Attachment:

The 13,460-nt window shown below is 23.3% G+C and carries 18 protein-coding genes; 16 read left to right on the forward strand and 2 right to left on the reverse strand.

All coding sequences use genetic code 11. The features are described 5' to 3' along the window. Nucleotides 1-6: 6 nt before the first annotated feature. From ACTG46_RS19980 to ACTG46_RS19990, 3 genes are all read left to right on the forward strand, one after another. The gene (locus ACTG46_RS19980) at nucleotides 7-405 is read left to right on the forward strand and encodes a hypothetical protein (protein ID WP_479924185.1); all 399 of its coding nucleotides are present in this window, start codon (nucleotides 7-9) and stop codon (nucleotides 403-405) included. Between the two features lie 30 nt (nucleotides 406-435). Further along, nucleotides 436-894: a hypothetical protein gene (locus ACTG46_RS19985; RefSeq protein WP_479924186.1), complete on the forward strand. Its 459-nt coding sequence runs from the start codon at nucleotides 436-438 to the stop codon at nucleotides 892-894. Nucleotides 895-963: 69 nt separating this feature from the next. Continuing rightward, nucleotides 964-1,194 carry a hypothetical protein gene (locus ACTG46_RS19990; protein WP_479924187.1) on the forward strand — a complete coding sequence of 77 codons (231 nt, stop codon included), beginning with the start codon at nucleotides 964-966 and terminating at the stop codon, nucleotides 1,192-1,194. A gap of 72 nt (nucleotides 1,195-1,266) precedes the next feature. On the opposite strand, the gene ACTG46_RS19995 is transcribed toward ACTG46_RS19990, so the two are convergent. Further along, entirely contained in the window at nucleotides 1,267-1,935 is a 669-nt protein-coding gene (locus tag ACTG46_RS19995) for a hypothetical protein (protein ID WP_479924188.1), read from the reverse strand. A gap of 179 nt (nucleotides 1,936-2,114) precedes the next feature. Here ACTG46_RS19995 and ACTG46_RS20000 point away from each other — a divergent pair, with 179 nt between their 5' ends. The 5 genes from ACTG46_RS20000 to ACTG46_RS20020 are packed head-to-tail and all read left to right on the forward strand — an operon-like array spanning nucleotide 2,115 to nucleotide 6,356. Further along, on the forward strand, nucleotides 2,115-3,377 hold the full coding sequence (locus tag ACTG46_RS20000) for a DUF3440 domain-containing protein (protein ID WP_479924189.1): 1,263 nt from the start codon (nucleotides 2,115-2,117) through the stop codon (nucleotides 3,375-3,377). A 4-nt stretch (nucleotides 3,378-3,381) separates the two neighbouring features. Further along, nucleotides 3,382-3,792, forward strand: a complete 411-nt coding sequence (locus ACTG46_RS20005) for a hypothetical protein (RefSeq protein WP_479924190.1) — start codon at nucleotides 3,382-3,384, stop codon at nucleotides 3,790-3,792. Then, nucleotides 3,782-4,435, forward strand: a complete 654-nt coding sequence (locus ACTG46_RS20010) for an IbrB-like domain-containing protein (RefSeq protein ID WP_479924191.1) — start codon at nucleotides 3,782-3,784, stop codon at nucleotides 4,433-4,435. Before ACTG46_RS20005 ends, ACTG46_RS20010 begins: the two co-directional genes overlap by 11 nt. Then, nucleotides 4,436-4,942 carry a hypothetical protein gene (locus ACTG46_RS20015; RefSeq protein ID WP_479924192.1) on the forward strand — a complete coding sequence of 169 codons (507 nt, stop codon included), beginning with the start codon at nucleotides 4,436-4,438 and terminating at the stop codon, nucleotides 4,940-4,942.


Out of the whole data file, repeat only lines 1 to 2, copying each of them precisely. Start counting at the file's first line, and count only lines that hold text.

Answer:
The 13,460-nt window shown below is 23.3% G+C and carries 18 protein-coding genes; 16 read left to right on the forward strand and 2 right to left on the reverse strand.

All coding sequences use genetic code 11. The features are described 5' to 3' along the window. Nucleotides 1-6: 6 nt before the first annotated feature. From ACTG46_RS19980 to ACTG46_RS19990, 3 genes are all read left to right on the forward strand, one after another. The gene (locus ACTG46_RS19980) at nucleotides 7-405 is read left to right on the forward strand and encodes a hypothetical protein (protein ID WP_479924185.1); all 399 of its coding nucleotides are present in this window, start codon (nucleotides 7-9) and stop codon (nucleotides 403-405) included. Between the two features lie 30 nt (nucleotides 406-435). Further along, nucleotides 436-894: a hypothetical protein gene (locus ACTG46_RS19985; RefSeq protein WP_479924186.1), complete on the forward strand. Its 459-nt coding sequence runs from the start codon at nucleotides 436-438 to the stop codon at nucleotides 892-894. Nucleotides 895-963: 69 nt separating this feature from the next. Continuing rightward, nucleotides 964-1,194 carry a hypothetical protein gene (locus ACTG46_RS19990; protein WP_479924187.1) on the forward strand — a complete coding sequence of 77 codons (231 nt, stop codon included), beginning with the start codon at nucleotides 964-966 and terminating at the stop codon, nucleotides 1,192-1,194. A gap of 72 nt (nucleotides 1,195-1,266) precedes the next feature. On the opposite strand, the gene ACTG46_RS19995 is transcribed toward ACTG46_RS19990, so the two are convergent. Further along, entirely contained in the window at nucleotides 1,267-1,935 is a 669-nt protein-coding gene (locus tag ACTG46_RS19995) for a hypothetical protein (protein ID WP_479924188.1), read from the reverse strand. A gap of 179 nt (nucleotides 1,936-2,114) precedes the next feature. Here ACTG46_RS19995 and ACTG46_RS20000 point away from each other — a divergent pair, with 179 nt between their 5' ends. The 5 genes from ACTG46_RS20000 to ACTG46_RS20020 are packed head-to-tail and all read left to right on the forward strand — an operon-like array spanning nucleotide 2,115 to nucleotide 6,356. Further along, on the forward strand, nucleotides 2,115-3,377 hold the full coding sequence (locus tag ACTG46_RS20000) for a DUF3440 domain-containing protein (protein ID WP_479924189.1): 1,263 nt from the start codon (nucleotides 2,115-2,117) through the stop codon (nucleotides 3,375-3,377). A 4-nt stretch (nucleotides 3,378-3,381) separates the two neighbouring features. Further along, nucleotides 3,382-3,792, forward strand: a complete 411-nt coding sequence (locus ACTG46_RS20005) for a hypothetical protein (RefSeq protein WP_479924190.1) — start codon at nucleotides 3,382-3,384, stop codon at nucleotides 3,790-3,792. Then, nucleotides 3,782-4,435, forward strand: a complete 654-nt coding sequence (locus ACTG46_RS20010) for an IbrB-like domain-containing protein (RefSeq protein ID WP_479924191.1) — start codon at nucleotides 3,782-3,784, stop codon at nucleotides 4,433-4,435. Before ACTG46_RS20005 ends, ACTG46_RS20010 begins: the two co-directional genes overlap by 11 nt. Then, nucleotides 4,436-4,942 carry a hypothetical protein gene (locus ACTG46_RS20015; RefSeq protein ID WP_479924192.1) on the forward strand — a complete coding sequence of 169 codons (507 nt, stop codon included), beginning with the start codon at nucleotides 4,436-4,438 and terminating at the stop codon, nucleotides 4,940-4,942.